The National Football League has yet to issue guidelines on fan attendance for the 2020 season (Troy Vincent recently said the league is still planning on playing in full stadiums), but with restrictions on large gatherings bound to remain in effect until a COVID-19 vaccine is found (in at least some states and counties) teams have started to prepare for the possibility that they’ll be playing games in front of less than capacity crowds. The New York Jets made headlines back in early May when the team announced it was delaying the sale of individual game tickets until they had further clarity on “the changing conditions surrounding the [Coronavirus] pandemic” (single game tickets are typically made available for purchase at the time of team’s schedule release) and the Pittsburgh Steelers have since said they would be “holding back 50% of individual game ticket sales inventory because [they’re] preparing for possible social distancing scenarios this year at Heinz Field.” With liquidity “tougher to come by then one would think”, one club President tells JohnWallStreet by Sportico “any scenario that includes no fans or limited fans will create a bad financial situation [for NFL teams].”
Our Take: To be clear, the number of fans in attendance at NFL stadiums this fall is likely to be dictated by the states or counties in which the teams’ venues reside – not the league office. That’s a real concern for teams based in blue states as depressed gameday revenues – which can account for anywhere between 30% to 40% of overall club revenues – would put those organizations at a competitive disadvantage relative to rivals in red states (remember, NFL teams retain their own ticket sales revenue). The league could take a ‘lowest common denominator’ approach (as they’ve done with mini-camps) and declare if stadium capacity is reduced for one team that the balance must face the same limitations, but it would seem as if allowing clubs to operate as permitted and then having everyone share in the local revenues equally would be the optimal economic solution. The team executive we spoke to said that the league is actively considering that approach.
The teams that have opted to delay or limit single game ticket sales have either sold PSLs to their season ticket base (see: Jets, Chargers) or maintain a “really high percentage of season ticket holders” (see: Steelers). They believe “in a reduced fan scenario that it’s going to be difficult enough to take care of those with season tickets (who would obviously have priority) and thus there’s no point in selling single game tickets only to have to refund them later.” But our front-office contact questioned that approach. “What’s the benefit to limiting ticket sales [4 months before the season kicks off, when the possibility of playing in front of capacity crowds still exists?” At this point, no state or county has declared they would limit – or prevent – fans from attending NFL games.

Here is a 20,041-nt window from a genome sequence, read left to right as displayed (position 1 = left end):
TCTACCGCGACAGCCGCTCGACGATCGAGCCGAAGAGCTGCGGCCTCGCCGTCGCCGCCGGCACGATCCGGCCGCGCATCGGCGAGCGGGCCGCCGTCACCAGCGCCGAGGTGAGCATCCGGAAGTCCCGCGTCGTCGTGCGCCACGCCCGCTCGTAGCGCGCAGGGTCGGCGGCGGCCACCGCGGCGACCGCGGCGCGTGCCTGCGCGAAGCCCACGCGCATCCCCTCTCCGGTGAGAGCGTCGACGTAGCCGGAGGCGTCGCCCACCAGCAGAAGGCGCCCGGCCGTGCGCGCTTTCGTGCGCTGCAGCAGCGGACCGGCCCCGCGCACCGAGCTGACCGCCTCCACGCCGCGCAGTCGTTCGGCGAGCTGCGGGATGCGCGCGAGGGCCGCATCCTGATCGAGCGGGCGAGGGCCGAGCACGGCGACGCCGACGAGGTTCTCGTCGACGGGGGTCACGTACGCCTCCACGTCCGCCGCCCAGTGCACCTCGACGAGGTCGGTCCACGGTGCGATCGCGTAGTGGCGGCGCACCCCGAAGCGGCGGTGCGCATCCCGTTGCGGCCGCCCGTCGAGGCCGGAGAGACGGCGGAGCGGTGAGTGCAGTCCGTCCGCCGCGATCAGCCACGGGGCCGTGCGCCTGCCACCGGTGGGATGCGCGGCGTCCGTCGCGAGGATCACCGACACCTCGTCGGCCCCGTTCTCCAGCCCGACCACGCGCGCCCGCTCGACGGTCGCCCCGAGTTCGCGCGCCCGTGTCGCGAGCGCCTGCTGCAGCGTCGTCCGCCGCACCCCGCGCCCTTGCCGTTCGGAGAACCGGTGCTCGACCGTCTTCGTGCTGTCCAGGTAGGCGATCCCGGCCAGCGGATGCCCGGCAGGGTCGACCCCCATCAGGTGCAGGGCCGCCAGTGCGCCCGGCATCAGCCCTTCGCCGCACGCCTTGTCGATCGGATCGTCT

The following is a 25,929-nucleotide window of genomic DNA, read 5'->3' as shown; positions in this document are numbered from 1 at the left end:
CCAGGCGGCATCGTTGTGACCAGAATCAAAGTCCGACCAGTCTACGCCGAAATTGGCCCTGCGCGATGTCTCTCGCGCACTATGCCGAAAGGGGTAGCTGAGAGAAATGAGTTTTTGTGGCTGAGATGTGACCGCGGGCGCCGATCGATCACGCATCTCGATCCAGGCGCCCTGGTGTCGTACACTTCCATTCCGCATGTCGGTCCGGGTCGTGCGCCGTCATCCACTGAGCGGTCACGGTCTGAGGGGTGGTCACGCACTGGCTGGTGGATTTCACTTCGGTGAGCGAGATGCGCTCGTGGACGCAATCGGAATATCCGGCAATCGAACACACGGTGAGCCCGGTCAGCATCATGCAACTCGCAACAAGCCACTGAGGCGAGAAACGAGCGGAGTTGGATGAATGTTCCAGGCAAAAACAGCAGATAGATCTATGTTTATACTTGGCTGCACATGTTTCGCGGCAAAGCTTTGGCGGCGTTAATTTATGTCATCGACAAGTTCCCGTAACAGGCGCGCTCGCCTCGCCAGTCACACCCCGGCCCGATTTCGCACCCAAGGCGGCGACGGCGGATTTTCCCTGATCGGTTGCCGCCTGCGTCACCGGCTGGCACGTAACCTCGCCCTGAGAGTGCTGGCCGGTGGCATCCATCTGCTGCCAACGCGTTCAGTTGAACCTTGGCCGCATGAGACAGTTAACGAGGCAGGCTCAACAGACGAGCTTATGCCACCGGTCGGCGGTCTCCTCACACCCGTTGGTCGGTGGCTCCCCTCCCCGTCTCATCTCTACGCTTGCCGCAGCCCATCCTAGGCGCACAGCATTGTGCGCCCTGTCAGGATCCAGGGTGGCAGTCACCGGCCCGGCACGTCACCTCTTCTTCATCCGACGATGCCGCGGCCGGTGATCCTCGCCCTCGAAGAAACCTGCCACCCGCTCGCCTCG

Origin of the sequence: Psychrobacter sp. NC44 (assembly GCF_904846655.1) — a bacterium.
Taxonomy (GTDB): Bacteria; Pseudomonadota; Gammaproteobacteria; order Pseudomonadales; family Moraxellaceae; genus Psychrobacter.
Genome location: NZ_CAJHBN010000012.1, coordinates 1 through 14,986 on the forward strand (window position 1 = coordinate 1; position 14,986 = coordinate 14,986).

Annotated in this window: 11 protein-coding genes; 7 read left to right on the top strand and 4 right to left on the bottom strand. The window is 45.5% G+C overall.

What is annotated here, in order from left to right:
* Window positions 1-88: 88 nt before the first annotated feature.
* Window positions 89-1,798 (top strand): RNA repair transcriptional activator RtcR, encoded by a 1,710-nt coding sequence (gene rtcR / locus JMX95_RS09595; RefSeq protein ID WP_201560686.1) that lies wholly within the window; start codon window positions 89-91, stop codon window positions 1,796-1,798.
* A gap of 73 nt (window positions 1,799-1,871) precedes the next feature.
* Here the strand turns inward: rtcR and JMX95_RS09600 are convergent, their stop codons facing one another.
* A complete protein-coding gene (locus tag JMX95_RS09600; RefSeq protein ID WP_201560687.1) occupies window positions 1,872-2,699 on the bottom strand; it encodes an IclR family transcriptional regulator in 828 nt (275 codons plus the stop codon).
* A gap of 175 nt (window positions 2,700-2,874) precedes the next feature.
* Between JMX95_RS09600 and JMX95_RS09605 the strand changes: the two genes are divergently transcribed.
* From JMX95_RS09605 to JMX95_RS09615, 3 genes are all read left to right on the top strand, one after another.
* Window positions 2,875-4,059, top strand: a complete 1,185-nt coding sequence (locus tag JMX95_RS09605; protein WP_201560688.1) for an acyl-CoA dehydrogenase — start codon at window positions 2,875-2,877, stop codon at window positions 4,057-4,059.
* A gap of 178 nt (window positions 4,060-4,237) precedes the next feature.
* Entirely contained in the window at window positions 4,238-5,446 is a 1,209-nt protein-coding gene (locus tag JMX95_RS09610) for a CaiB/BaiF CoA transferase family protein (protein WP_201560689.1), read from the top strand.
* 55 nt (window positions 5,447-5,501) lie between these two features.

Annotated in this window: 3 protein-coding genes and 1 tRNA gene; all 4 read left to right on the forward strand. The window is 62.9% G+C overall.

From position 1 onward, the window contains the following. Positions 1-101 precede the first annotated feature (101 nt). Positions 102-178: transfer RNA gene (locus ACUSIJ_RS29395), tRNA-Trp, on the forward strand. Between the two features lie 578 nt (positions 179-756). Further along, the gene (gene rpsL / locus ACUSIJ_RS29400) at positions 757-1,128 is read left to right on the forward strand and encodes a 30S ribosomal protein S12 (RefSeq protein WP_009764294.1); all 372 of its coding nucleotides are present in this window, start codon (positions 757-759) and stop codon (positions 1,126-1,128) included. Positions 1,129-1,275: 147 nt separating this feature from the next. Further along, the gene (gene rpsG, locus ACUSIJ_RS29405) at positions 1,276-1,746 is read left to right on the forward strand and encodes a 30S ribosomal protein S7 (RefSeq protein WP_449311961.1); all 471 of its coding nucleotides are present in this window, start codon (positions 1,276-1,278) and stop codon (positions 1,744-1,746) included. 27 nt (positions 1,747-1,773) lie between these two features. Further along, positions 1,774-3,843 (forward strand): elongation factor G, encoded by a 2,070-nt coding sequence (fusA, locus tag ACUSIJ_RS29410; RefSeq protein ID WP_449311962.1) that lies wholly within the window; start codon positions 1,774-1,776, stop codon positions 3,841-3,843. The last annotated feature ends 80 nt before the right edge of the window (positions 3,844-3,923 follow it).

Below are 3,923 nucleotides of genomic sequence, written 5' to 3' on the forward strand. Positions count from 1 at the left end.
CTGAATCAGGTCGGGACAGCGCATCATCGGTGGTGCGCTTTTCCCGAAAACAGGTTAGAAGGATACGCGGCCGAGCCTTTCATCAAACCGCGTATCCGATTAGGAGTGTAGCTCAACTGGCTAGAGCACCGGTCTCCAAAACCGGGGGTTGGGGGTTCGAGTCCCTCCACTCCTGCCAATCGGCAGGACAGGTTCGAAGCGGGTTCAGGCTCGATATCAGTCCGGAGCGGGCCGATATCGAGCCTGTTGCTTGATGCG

In the event that games are played in front of smaller crowds, look for teams to break up their ten-game slate (includes 2 pre-season games) in an attempt to try and appease as many season ticket holders as possible. The team President we spoke to said his club would “create a bunch of different mini and partial plans [for fans to choose from] and then credit or refund the unused dollars for the games [the season ticket holder] didn’t get to go to.”
It’s logical to assume if stadium capacities are reduced that teams will look to satisfy their club seat and luxury box holders first (i.e. those that spend the most money). But that might not be feasible. Clubs and boxes inherently fail to meet social distancing guidelines and you have to wonder how many of those individuals would be willing to sit in ‘less desirable’ seat locations. “Teams will try and get cute with [seat allocation], but it’s going to be very hard [to please everyone] if there’s an insistence people remain six feet apart.” The league has yet to inform teams if they’ll require six feet between every fan or if their definition of social distancing is six feet between season ticket account holders (i.e. small clusters of people).
While there’s been some speculation that in a reduced capacity scenario teams would increase the cost of tickets to recoup some of the lost revenue, our source believes that “there’s going to be significant pressure from season ticket holders on value creation” and thus pricing is likely to remain flat. Remember, some of the teams’ most ardent fans are already bound to be upset about losing access to some games.
One of the ways NFL teams hope to be able to offset some of the lost ticketing revenue is with the sale of invisible signage (inventory typically reserved for national and broadcast sponsors). Our source said that the league has been actively working with its broadcast partners to pick up additional invisible in-game signage elements for the clubs to leverage in their local markets.
Limiting the amount of fans in attendance will surely hurt teams on the revenue side of things, but it should lead to some OPEX savings. If there are significantly fewer seats to be sold, “ad spends and everything that [teams] do from a hospitality or ticket inventory perspective would go out the window. [Teams] wouldn’t be spending any money on that stuff [if sell-outs weren’t the goal].”
The loss of some or all gameday revenue would be problematic for more NFL teams than one might think. Several clubs would be forced to tap into the recently expanded debt limit and our source suggested there could be multiple owners forced to take on L.P.s in 2021 to solve their cash concerns. Remember, unlike in the NBA, the NFL has a significant number of owners whose primary business is the team. If it’s not making money, neither are they.
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